Eleven people died and 350 houses were damaged or destroyed as a result of severe flooding in Wimberley, Texas in May. On Monday afternoon, the Environmental Science Institute hosted a seminar on how the small city will improve its ability to respond to these kinds of floods in the future.
Wimberley city administrator Don Ferguson, civil engineering professor David Maidment, Harry Evans, former Austin Fire Department chief of staff, and social work professor Calvin Streeter each presented on aspects of emergency preparedness and disaster response.
According to Ferguson, who presented first, 195,000 acre-feet of water passed through Wimberley during the Memorial Day weekend — enough to flood the AT&T Stadium in Arlington 82 times. He said the Blanco River rose from five feet to 41 feet.
“The force of water, kicking in doors that a SWAT team could never kick in, shattering windows, taking counters out — it’s an amazing scene,” Ferguson said.
Ferguson stressed the importance of accurate advanced warnings. During the floods, Wimberley had used an old system of relying on people living farther upstream to call and report changing weather conditions. Ferguson said there was a reverse 9-1-1 call service to send information to residents but said he wants to add sirens to that as well as figuring out how to include social media.
Maidment spoke about a better flood forecasting system he is developing, which would be 400 times more spatially dense than the previous system and updated hourly.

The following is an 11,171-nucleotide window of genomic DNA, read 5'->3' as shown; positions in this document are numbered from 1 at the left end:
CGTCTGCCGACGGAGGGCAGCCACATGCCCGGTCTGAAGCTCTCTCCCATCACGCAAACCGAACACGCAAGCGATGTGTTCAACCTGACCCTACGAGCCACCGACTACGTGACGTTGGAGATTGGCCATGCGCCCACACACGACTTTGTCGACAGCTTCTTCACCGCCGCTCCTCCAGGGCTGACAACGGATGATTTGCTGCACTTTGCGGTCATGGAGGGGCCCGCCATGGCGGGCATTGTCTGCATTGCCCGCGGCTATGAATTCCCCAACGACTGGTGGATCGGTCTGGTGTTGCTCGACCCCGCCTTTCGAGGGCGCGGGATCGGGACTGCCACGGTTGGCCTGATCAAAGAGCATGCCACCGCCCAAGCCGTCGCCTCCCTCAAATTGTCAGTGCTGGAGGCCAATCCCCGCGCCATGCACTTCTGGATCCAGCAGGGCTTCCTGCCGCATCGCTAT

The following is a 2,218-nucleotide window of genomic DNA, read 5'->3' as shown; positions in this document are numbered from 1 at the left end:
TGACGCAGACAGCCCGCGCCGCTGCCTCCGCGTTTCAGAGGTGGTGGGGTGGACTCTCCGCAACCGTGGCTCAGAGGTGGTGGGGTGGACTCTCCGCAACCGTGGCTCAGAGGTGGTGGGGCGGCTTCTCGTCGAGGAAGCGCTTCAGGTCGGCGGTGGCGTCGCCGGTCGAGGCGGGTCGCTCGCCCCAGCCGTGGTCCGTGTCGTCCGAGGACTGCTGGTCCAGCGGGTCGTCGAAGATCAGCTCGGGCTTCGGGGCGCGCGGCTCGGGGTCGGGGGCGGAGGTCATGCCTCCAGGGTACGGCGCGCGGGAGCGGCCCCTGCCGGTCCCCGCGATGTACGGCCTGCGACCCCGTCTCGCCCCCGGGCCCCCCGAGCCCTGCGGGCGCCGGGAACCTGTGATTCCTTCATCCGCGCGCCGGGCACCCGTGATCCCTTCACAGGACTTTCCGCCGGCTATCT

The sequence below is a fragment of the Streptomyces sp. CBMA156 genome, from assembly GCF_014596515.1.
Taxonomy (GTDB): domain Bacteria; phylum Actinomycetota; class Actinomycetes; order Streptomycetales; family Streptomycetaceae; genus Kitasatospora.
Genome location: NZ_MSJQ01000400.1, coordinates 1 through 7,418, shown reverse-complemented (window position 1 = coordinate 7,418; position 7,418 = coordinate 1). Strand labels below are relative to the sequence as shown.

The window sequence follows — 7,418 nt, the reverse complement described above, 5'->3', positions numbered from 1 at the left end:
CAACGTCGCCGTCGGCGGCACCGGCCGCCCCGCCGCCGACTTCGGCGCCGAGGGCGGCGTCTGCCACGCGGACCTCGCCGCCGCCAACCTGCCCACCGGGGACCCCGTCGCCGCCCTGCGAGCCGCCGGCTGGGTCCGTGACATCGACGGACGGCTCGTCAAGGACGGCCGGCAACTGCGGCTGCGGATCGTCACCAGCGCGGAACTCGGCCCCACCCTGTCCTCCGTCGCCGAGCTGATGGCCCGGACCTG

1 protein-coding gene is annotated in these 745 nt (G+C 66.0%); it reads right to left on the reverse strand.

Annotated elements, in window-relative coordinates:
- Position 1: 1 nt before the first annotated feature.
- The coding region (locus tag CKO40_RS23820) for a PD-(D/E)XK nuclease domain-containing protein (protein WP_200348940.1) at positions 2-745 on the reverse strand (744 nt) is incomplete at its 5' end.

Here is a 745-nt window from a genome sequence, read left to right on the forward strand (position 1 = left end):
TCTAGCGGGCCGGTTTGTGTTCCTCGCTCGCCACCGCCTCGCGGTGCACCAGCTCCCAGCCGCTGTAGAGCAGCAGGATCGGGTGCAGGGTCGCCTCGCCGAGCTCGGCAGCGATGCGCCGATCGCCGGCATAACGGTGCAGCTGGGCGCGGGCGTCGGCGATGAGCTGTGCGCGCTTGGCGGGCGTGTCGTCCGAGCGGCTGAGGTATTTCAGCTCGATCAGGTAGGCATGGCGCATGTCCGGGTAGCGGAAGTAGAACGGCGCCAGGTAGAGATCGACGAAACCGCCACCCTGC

Evans discussed a template for emergency response maps he is developing, which will include a map for pre-planned responses and a map of real-time flood information updated hourly. He said the maps would be for the use of a city administrator in the next flood disaster, but he said he thinks it will be accessible to community residents as well one day.
“Whenever I talk to people, they say, ‘Can I have this now?’” Evans said. “We have to be sure it’s completely accurate because if it’s not, people will lose confidence.”
In the last presentation, Streeter spoke about disaster response from a social sciences perspective. According to Streeter, the two most influential factors in a person’s disaster response are their previous experience with emergencies and their respect for authority figures.
“When we think about decisions, when we process information about hazard warning and disaster response, we think of it as a personal decision,” Streeter said. “But there’s pretty good evidence that there’s an interpersonal aspect to that as well. Our social networks have a powerful impact on our decision making.”
Cassandra Fagan, a water resources engineering graduate student who worked on creating the emergency response maps for Maidment’s and Evans’ presentations, said she found Streeter’s speech on how people react in an emergency situation interesting, and she said she thought it would help in her work designing emergency response maps.
“It helps me put myself in the shoes of people in a community so I can create a better product,” Fagan said.